Gartner analysts have painted a desperate picture for suppliers across all technology sectors, predicting widespread consolidation and company failure.
With little hope of an increase in spending by corporates, sales of hardware, software and telecoms equipment will remain flat.
Some 65 per cent of chief information officers believe that next year their budgets will be flat or reduced.
Betsy Burton, vice president and research area director at Gartner said: "By 2004 half of the vendors that were in business in 2000 will not be anymore," she warned.
Gartner sees little innovation to offset future falls in licensing revenues as the emphasis shifts to services.
Many vendors will push into the outsourcing market, but struggle because it fundamentally changes the way they have traditionally worked with customers.
The analyst does not expect to start seeing growth in the software sector until 2008, and believes that Europe will lead the US in its take-off.
With the fall out, customers may see several established names disappear. Gartner said there is a 0.7 (from one) possibility that web services supplier BEA has no long-term future. It also believes that SunSoft is in danger.
"BEA is in a good position. The issue it has is that it must figure out how to expand beyond the application integration area," said Burton.
She added that Oracle has made it clear that "BEA is camping on its property and wants to kick it off". Under that pressure, the analyst does not believe the company can survive.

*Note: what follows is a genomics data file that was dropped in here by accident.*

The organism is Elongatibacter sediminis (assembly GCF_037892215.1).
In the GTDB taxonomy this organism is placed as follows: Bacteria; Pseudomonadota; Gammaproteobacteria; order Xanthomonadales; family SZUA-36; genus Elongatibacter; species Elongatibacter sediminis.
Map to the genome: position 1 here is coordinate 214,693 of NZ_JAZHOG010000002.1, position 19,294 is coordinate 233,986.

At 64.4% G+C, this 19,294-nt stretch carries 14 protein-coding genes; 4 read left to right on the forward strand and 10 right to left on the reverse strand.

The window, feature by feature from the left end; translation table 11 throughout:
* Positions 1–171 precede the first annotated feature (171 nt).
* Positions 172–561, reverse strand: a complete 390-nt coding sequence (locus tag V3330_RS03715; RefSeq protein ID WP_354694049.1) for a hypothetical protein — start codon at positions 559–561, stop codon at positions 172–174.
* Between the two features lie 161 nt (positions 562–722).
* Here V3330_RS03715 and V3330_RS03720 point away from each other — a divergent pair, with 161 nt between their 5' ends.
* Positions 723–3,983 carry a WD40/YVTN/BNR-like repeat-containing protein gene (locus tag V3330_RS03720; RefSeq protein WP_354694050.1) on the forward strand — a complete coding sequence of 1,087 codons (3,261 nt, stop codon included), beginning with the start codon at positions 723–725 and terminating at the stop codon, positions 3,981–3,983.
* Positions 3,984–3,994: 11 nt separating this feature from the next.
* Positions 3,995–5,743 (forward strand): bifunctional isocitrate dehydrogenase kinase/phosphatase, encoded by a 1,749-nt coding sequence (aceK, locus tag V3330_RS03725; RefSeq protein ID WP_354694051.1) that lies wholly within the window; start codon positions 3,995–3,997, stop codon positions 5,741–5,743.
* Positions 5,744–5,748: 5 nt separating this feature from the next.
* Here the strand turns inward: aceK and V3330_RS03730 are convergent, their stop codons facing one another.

Borland is also in a difficult position. Having been forced to go on the acquisition trail to grow, it must now tie its new companies together.
"It's not impossible, [but] it's a challenge," said Gartner vice president Nick Jones. "Borland has to grow or shrink, because it can't stay at where it is today."
Burton explained that Siebel must move beyond customer relationship management and has to overcome its restrictive cultural reputation if it is to attract talented employees.
Among the hardware vendors, Gartner suggested that any company outside the top three of IBM, Dell and Hewlett Packsrd could be in danger. The possible casualties include Acer, Fujitsu and Apple.
In telecoms across Europe, there are many players but no leaders and little vision, the analyst said. For 3G, said Gartner, read 3D: Debt, Delay and Doubt.
"There are far too many mobile operators in Europe," commented Jones. "There's room for three operators in most countries and for three big pan-European operators."
He also attacked the way mobile communications standards are developed, describing Bluetooth as a disappointment and warning that Mobile Messaging Service will not reap the financial rewards many are hoping for.
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